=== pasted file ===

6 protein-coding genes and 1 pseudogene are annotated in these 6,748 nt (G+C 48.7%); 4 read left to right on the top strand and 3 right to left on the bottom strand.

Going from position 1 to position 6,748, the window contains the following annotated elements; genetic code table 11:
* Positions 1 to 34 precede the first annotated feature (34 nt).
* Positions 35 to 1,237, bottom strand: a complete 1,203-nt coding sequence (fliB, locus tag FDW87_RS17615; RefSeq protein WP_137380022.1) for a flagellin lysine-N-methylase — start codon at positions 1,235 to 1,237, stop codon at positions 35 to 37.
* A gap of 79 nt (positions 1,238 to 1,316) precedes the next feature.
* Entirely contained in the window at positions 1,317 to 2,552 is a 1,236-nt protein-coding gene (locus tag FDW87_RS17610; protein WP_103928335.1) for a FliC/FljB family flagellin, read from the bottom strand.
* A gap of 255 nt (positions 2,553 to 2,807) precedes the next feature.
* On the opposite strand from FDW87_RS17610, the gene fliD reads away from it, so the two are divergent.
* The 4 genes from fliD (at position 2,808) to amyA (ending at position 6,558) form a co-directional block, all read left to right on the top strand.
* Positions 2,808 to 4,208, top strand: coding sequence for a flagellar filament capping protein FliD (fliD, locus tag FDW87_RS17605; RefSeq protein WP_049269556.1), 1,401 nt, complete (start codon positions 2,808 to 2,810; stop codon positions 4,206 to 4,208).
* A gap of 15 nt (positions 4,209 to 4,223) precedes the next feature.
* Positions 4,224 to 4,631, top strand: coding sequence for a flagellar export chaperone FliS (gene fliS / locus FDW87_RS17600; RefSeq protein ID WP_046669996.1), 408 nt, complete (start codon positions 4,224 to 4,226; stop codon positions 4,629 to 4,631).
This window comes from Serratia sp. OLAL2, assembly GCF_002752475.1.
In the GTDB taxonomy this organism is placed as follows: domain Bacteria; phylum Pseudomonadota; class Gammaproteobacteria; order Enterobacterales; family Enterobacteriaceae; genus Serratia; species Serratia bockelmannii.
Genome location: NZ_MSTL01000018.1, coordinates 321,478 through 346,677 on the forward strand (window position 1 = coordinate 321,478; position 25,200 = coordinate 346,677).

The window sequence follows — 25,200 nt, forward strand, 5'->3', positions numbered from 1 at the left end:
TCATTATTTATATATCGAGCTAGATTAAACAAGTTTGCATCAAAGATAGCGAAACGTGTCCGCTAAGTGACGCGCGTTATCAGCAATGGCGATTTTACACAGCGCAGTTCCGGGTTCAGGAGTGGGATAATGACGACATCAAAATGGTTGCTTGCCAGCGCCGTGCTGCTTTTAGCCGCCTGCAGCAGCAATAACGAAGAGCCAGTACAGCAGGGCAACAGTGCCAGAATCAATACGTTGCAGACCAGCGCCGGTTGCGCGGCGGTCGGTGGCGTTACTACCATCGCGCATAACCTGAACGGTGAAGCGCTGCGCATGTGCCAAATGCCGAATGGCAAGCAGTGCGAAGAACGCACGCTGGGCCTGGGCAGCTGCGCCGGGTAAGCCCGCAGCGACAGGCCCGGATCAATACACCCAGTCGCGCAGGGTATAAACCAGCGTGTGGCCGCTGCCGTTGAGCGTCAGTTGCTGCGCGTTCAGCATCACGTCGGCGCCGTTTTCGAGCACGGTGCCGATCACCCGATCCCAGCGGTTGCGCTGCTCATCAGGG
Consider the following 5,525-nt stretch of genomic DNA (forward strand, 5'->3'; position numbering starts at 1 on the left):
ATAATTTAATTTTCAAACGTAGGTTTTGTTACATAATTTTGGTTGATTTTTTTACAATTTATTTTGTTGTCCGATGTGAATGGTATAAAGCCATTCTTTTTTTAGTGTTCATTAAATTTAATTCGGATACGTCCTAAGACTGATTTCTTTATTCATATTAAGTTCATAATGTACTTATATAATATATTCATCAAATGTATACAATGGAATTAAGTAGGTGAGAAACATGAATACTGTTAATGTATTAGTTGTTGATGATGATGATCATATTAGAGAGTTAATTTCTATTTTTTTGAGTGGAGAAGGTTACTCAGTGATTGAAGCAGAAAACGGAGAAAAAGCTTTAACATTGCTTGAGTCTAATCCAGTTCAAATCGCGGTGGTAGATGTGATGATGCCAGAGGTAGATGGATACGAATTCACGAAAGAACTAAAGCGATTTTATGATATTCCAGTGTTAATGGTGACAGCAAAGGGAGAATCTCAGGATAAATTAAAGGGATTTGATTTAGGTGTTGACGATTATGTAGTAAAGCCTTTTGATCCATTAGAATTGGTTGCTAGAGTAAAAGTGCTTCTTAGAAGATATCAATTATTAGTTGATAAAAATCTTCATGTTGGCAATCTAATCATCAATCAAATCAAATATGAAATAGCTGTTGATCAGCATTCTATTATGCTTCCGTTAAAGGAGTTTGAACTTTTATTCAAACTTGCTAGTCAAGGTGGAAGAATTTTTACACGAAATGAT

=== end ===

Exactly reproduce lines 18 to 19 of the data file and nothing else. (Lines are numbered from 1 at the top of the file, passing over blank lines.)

Consider the following 5,525-nt stretch of genomic DNA (forward strand, 5'->3'; position numbering starts at 1 on the left):
ATAATTTAATTTTCAAACGTAGGTTTTGTTACATAATTTTGGTTGATTTTTTTACAATTTATTTTGTTGTCCGATGTGAATGGTATAAAGCCATTCTTTTTTTAGTGTTCATTAAATTTAATTCGGATACGTCCTAAGACTGATTTCTTTATTCATATTAAGTTCATAATGTACTTATATAATATATTCATCAAATGTATACAATGGAATTAAGTAGGTGAGAAACATGAATACTGTTAATGTATTAGTTGTTGATGATGATGATCATATTAGAGAGTTAATTTCTATTTTTTTGAGTGGAGAAGGTTACTCAGTGATTGAAGCAGAAAACGGAGAAAAAGCTTTAACATTGCTTGAGTCTAATCCAGTTCAAATCGCGGTGGTAGATGTGATGATGCCAGAGGTAGATGGATACGAATTCACGAAAGAACTAAAGCGATTTTATGATATTCCAGTGTTAATGGTGACAGCAAAGGGAGAATCTCAGGATAAATTAAAGGGATTTGATTTAGGTGTTGACGATTATGTAGTAAAGCCTTTTGATCCATTAGAATTGGTTGCTAGAGTAAAAGTGCTTCTTAGAAGATATCAATTATTAGTTGATAAAAATCTTCATGTTGGCAATCTAATCATCAATCAAATCAAATATGAAATAGCTGTTGATCAGCATTCTATTATGCTTCCGTTAAAGGAGTTTGAACTTTTATTCAAACTTGCTAGTCAAGGTGGAAGAATTTTTACACGAAATGAT